TUESDAY, Nov. 5 (HealthDay News) -- Brain scans reveal that
people with fibromyalgia are not as able to prepare for pain as
healthy people, and they are less likely to respond to the promise
of pain relief.
This altered brain processing could explain why people with the
mysterious chronic ailment feel pain more intensely and don't
respond as well to narcotic painkillers, the researchers said.
Their findings are published in the Nov. 5 issue of the journal
Arthritis & Rheumatism.
People without fibromyalgia can mentally alleviate some types of
pain that people experience, explained Dr. Lynn Webster, president
of the American Academy of Pain Medicine. "For people with
fibromyalgia, that capability seems to be dampened if not
eliminated," Webster said. "They may not be able to respond the
same way to medications or our intrinsic [natural] mechanisms for
dealing with pain."
No one knows what causes fibromyalgia, which involves widespread
joint and muscle pain. The disorder affects 3.4 percent of women
and 0.5 percent of men in the United States, according to the
study. Older women are most likely to suffer from fibromyalgia,
which affects more than 7 percent of women aged 60 to 79.
Researchers conducted this study using 31 patients with
fibromyalgia and 14 healthy people.
The study authors used an MRI to scan each participant's brain
as a blood pressure cuff painfully squeezed the patient's calf,
said study author Dr. Marco Loggia, from Massachusetts General
Hospital and Harvard Medical School in Boston. Doctors tailored the
pressure provided by the cuff so that everyone with or without
fibromyalgia would rate their pain between 40 to 50 on a scale of
"It gives a very deep, muscular type of pain," Loggia said. "It's closer to the clinical pain that a patient with fibromyalgia experiences."
Patients also received a visual cue that told them when the cuff
would begin squeezing their calf and when the cuff would release
its grip, allowing researchers to see how the brain would respond
to anticipation of both pain and relief.
As expected, the people with fibromyalgia needed much less
pressure to reach the same pain rating as a healthy person, Loggia
But the doctors also noticed key differences in the way certain
parts of their brain dealt with pain before, during and after.
One brain region that showed an altered response was the ventral
tegmental area (VTA), a group of neurons in the center of the brain
that responds to reward or punishment. The VTA helps regulate the
release of dopamine, a pain-relieving brain chemical. It plays a
crucial role in a person's response to pain medications and has
been linked to drug addiction.
"The VTA in healthy volunteers activated before pain and during pain, and the region deactivated when they received the relief signal. People were more worried about the pain to come and more rewarded by the cue that the pain would soon end," Loggia said. "In people with fibromyalgia, we don't see this. The activation is completely blunted."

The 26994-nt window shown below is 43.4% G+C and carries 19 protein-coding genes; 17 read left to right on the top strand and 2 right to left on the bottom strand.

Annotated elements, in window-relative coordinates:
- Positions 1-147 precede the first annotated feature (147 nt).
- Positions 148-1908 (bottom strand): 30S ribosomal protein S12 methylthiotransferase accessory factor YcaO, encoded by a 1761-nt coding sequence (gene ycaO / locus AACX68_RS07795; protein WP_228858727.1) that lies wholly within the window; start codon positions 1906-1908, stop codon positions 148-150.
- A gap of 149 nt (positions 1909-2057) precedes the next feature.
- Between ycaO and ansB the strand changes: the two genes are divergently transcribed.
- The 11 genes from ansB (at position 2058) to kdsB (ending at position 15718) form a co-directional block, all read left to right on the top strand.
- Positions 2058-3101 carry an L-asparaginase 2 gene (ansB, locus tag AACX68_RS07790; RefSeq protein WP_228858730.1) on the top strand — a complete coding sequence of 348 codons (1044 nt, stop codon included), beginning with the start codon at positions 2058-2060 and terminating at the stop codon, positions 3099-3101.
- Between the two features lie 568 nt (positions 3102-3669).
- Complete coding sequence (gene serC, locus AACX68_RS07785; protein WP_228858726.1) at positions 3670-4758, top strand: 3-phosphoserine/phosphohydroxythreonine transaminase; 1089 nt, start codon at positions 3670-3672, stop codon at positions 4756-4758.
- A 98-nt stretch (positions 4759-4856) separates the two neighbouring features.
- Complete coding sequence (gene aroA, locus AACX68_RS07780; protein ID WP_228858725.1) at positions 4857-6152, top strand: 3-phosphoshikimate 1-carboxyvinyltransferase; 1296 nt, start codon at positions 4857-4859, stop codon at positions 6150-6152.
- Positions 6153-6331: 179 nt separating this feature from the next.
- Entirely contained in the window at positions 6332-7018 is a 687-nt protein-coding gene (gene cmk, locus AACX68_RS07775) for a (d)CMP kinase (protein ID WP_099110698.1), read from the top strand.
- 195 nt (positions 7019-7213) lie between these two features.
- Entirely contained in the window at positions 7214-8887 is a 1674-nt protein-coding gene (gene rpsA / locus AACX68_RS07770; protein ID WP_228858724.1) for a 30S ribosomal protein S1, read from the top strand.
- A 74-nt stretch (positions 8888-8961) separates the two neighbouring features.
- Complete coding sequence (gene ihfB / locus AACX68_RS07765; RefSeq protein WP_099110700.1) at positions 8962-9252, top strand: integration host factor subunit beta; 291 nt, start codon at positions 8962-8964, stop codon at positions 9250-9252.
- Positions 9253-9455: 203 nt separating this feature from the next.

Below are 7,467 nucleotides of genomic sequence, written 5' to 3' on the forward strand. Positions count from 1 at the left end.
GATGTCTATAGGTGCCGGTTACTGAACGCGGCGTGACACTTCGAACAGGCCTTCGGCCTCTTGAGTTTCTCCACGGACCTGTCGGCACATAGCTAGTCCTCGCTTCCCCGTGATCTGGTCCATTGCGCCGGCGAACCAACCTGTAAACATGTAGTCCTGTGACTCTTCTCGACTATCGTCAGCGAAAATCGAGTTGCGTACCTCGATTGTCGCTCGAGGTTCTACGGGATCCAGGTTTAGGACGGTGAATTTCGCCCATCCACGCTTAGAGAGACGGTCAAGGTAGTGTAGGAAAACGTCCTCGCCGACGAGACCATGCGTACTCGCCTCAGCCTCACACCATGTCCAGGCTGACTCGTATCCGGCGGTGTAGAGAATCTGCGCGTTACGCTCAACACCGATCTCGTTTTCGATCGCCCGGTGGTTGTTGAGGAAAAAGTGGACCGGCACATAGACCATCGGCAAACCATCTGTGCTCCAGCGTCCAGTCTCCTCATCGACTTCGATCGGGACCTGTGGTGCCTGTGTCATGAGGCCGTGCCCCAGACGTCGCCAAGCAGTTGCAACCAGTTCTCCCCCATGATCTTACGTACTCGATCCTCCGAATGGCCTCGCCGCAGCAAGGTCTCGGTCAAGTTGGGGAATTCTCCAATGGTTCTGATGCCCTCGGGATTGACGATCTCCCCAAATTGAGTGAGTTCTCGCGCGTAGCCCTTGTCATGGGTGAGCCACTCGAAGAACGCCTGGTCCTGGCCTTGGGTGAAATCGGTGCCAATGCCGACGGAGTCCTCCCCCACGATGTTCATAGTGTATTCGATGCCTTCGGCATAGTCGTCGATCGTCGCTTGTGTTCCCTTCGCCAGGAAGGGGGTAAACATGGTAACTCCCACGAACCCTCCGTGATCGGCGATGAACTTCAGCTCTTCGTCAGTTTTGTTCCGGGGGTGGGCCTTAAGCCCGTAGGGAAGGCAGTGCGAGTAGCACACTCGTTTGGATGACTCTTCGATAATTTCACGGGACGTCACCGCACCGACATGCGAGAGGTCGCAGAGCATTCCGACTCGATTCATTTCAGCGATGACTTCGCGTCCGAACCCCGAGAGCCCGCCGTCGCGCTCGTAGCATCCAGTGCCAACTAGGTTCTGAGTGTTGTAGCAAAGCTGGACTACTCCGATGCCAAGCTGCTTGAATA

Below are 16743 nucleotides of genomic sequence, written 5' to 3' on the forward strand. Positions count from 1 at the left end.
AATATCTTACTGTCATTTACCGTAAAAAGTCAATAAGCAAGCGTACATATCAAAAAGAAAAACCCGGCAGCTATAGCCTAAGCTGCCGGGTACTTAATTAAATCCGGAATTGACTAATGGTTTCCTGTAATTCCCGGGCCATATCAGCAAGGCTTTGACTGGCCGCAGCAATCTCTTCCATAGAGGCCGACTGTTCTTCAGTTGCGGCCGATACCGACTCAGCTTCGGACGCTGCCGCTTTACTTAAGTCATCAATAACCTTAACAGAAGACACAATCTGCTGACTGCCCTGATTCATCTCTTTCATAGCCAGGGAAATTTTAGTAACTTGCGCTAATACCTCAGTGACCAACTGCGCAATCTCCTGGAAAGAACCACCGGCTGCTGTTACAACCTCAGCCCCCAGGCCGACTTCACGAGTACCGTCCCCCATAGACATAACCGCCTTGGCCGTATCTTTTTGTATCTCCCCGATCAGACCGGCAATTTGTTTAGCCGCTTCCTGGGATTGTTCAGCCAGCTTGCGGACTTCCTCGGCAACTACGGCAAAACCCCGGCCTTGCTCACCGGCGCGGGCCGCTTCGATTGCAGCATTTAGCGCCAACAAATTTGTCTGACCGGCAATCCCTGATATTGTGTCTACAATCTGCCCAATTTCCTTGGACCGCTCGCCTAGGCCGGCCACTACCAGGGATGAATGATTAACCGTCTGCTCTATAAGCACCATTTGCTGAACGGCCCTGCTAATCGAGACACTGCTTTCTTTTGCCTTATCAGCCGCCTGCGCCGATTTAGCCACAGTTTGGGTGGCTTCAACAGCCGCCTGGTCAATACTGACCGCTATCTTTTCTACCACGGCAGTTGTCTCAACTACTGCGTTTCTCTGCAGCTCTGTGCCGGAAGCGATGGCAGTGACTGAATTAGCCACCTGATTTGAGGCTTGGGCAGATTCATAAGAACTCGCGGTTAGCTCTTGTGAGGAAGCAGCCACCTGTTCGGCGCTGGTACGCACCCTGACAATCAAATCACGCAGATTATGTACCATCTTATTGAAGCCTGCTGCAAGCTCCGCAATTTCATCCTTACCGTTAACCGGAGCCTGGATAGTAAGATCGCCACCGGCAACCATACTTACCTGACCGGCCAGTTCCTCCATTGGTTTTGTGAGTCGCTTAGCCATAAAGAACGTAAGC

The altered response of the VTA also could explain why
fibromyalgia patients often do not respond to narcotic painkillers,
The investigators also noted a different response in the
periaqueductal gray (PAG), a small structure in the center of the
brain that plays a role in pain transition. "In animals, it has
been shown that if you electrically stimulate this area, pain
responses go down," Loggia said.
The PAG activates in healthy people who have received a cue that
pain is imminent, as they prepare themselves for the pain to come.
But the region does not activate when people with fibromyalgia are
warned of oncoming pain, suggesting that they are less capable of
guarding against pain signals, Loggia said.
The study provides "another piece of evidence that in
fibromyalgia something is fundamentally amiss, and this idea that
it is a peripheral disorder is mistaken," said Dr. John Kassel, a
professor of neurology and director of the division of
neuromuscular medicine at Ohio State University's Werner Medical
However, there are some drawbacks to the study and its
Loggia noted that the altered brain activity could be explained
away by the fact that fibromyalgia patients endure constant pain
and the disorder has altered the brain response, instead of the
other way around.
"The healthy volunteers go from a state of no pain to a state of pain," he said. "But fibromyalgia patients go from a lower level of pain to a higher level of pain, which could affect the way they process the pain and relief cues."
In addition, the researchers failed to compare the response of
fibromyalgia patients to that of people with other chronic pain
conditions, Kassel said.
"This may not be something caused by fibromyalgia," he said. "It could be something that just happens in most chronic pain patients."
For more information on fibromyalgia, visit the
U.S. National Library of Medicine.
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